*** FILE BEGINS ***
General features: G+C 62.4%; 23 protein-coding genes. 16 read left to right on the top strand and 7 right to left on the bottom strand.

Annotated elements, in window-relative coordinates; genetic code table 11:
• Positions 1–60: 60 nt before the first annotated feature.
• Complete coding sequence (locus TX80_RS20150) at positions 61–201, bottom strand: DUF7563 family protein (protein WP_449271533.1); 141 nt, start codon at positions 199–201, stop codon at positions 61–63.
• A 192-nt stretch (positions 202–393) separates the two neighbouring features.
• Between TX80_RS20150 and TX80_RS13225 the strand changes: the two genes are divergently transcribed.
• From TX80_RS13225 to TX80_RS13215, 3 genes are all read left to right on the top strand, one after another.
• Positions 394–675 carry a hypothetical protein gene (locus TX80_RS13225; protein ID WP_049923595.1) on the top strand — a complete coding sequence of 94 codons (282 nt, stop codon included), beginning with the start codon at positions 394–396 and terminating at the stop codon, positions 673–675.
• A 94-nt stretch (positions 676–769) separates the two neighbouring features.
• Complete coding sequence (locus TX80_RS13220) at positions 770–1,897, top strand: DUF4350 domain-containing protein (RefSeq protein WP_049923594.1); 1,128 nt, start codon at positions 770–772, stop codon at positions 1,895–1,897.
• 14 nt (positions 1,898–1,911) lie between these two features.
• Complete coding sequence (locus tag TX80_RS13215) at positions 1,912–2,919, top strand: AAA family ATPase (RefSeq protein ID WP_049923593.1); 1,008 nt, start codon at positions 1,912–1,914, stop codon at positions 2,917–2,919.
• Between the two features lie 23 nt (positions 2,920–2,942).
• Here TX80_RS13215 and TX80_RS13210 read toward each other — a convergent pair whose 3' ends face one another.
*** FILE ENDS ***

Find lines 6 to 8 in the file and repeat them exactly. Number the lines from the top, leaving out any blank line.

• Between TX80_RS20150 and TX80_RS13225 the strand changes: the two genes are divergently transcribed.
• From TX80_RS13225 to TX80_RS13215, 3 genes are all read left to right on the top strand, one after another.
• Positions 394–675 carry a hypothetical protein gene (locus TX80_RS13225; protein ID WP_049923595.1) on the top strand — a complete coding sequence of 94 codons (282 nt, stop codon included), beginning with the start codon at positions 394–396 and terminating at the stop codon, positions 673–675.